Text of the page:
I want to emphasize that I am not trying to shut people up who hold deep feelings about their views on sexism (or any other topic). What I object to and find odious is that certain folks, in their self-righteousness, want their views to override all others, silencing them, and now they have a President in their hip pocket who is willing and able to do their bidding. Their views should be open for discussion—and print in the Bulletin—just like the views others hold on any variety of important subjects, but not to the exclusion of any opposing (and just as deeply felt) view or mode of expression from anyone else. That approach is the inclusivity and diversity you’re looking for.
SFWA members don’t pay their $90 annual dues to be told what to think or how they should express themselves in the pages of the Bulletin, nor do they want their own thoughts (through their articles or columns) to be deemed “acceptable” or “right thinking,” or adhering to some jumped-up (always subject to change at whim) PC style manual by some hootenanny “advisory board” of boot lickers.
This effort to stifle free speech (and thought) comes softly, and slowly, by increments. Hardly noticeable unless one ends up finding he is the target one fine and sunny day. Certain words like “lady editors” and “beautiful” have been deemed offensive in the Bulletin, so proclaimeth the feminist faction and the President. What words will next be deemed contrary or offensive down the road? A word here, and a word there, perhaps, according to those who are continually rewriting the feminist code? This slow creep and erosion of freedom of speech is inevitable if Steven Gould is allowed to push through his new speech (and cover art) guidelines for the Bulletin. I exhort SFWA members who hold the concept of free speech dear to wake up and smell the roses. Read the fine print to see what SFWA President Steven Gould has put forth as duties and requirements for the new Bulletin editor. Far from an editor, this person will be nothing more than a slave, dragging his bundle of copy to the mansion from the field, where the “review process,” and some proposed “volunteer and advisory board,” and the President himself will be making the real “editing” decisions. You gather the cotton, we’ll spin it into what we think looks good for us.
It cannot be emphasized too strongly that the issue here is most decidedly not one of Left vs. Right. The only issue here is a First Amendment issue that both those on the political Left and Right should without hesitation embrace as one, and as tightly as possible. What may happen to the Bulletin and SFWA as a viable organization if the current PCSFWA President has his way is unthinkable.
One thing the Bulletin should do is provide an outlet (its Letters column) for anyone to express his like or dislike with anything printed within its pages. This is the true essence of free speech.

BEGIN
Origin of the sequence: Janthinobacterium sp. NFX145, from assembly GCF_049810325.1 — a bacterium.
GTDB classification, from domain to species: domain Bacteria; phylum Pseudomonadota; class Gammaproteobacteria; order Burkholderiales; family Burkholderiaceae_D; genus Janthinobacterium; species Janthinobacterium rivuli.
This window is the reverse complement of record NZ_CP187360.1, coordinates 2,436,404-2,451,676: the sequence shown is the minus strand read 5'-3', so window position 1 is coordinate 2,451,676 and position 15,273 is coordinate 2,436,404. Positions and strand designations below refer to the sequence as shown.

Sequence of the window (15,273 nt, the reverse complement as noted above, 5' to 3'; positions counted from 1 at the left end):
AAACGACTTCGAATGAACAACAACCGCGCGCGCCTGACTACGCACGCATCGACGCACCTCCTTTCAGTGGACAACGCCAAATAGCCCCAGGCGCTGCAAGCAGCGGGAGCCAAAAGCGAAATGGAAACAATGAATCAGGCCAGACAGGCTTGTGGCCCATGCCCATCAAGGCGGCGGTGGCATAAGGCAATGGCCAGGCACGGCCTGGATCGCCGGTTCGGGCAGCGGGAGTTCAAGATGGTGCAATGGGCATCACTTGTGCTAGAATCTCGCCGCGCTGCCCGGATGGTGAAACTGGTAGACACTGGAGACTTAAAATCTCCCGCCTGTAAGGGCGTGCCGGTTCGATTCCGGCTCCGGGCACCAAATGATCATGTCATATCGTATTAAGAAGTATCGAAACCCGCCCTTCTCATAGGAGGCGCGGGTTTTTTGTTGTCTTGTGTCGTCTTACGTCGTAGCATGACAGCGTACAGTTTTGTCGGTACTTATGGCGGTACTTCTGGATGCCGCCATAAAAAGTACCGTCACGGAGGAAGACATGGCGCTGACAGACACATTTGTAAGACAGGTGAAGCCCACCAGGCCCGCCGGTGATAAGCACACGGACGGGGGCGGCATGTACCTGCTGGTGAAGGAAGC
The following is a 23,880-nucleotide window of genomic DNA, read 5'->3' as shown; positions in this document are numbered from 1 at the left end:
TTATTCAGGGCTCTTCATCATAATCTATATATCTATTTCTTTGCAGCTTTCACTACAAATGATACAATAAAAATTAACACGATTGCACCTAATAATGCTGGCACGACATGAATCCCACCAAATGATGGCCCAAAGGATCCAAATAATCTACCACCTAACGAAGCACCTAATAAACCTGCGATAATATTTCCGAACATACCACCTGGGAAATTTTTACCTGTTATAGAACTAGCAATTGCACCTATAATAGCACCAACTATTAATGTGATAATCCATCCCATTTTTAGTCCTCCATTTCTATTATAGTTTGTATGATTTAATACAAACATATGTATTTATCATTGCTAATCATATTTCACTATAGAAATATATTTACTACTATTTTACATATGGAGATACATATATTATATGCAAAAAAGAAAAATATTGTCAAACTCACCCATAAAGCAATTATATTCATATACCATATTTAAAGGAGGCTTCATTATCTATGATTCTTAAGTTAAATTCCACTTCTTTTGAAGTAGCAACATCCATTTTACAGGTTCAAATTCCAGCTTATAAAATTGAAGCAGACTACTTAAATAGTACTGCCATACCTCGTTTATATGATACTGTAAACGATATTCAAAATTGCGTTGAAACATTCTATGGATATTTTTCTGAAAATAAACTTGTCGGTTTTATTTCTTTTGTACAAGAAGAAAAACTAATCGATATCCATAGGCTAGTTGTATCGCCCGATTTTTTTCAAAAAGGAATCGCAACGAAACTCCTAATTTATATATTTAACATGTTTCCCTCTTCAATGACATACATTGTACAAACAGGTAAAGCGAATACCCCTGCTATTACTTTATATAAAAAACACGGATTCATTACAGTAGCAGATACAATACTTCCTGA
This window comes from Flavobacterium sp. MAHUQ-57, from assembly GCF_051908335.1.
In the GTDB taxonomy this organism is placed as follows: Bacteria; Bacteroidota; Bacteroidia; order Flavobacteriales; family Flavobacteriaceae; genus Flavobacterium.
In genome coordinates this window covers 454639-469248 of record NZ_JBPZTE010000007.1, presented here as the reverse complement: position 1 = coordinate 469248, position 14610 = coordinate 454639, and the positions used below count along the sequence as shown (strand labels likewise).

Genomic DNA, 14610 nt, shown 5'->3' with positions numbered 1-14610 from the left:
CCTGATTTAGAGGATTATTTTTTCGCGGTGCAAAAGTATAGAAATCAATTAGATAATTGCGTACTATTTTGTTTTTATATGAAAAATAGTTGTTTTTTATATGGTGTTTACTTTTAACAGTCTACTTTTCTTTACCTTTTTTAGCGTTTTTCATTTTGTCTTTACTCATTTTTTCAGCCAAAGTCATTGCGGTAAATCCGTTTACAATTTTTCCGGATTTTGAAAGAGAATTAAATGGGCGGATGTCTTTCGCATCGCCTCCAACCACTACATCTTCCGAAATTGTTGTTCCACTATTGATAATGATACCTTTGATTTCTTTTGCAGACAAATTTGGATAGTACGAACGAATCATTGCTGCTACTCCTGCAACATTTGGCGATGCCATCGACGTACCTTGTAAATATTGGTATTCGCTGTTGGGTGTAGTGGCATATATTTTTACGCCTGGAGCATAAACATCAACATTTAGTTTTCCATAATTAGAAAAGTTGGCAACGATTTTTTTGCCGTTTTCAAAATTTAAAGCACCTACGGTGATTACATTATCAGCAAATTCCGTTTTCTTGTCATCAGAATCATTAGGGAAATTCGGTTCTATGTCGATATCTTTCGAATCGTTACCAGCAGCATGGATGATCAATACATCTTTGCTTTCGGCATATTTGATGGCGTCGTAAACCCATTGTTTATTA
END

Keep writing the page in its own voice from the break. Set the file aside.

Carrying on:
“Political correctness is tyranny with manners.”
—Charlton Heston, (early civil rights activist who marched with the Reverend Dr. Martin Luther King.)

We the undersigned agree with the sentiments expressed above and hope others will add their names to this call for SFWA President Steven Gould to kill any proposed “advisory board” or any other method designed to censor or infringe on any SFWA member’s First Amendment right to freedom of speech in the pages of the SFWA Bulletin. Active or Associate SFWA members wishing to support this effort may send email directly to SFWA President Steven Gould at: [redacted]. Active or Associate SFWA members wishing to add your name to those below, send email to Dave Truesdale at: [redacted].
Signed by
Gregory Benford
Robert Silverberg
Barry N. Malzberg
Mike Resnick
———————————————————————
This is a list of current signatories (found here): 
Cyd Athens 
Gregory Benford – Nebula winner 
David Brin – Nebula winner, Past SFWA Secretary 
Amy Sterling Casil 
C. J. Cherryh 
 Lillian Csernica 
Jack Dann – Nebula winner, former Bulletin Managing & Asst. Editor, past member 
of the Publicity Bureau, Nebula Rules Committee, and Grievance Committee; current 
member of the Anthology Committee 
Harlan Ellison – Nebula winner, SFWA Grand Master, past SFWA V.P. 
Sheila Finch – Nebula winner, past SFWA V.P, and Western Regional Director 
David Gerrold – Nebula winner 
Nancy Kress – Nebula winner 
Mercedes Lackey 
Dr. Paul Levinson – Past SFWA President 
Barry N. Malzberg – Five time Nebula finalist, appearances in six of the annual 
Nebula volumes, editor of the Bulletin in 1969, Eastern Regional Director for two 
years in the late 70s and Grievance Committee 1980-1984. 
Jack McDevitt – Nebula winner 
Larry Niven – Nebula winner 
Dr. Jerry Pournelle – Past SFWA President 
Mike Resnick – Nebula winner, past SFWA ConAlert (8 yrs.) and Anthology 
Chairman (6 yrs.) 
Chuck Rothman – Past SFWA Treasurer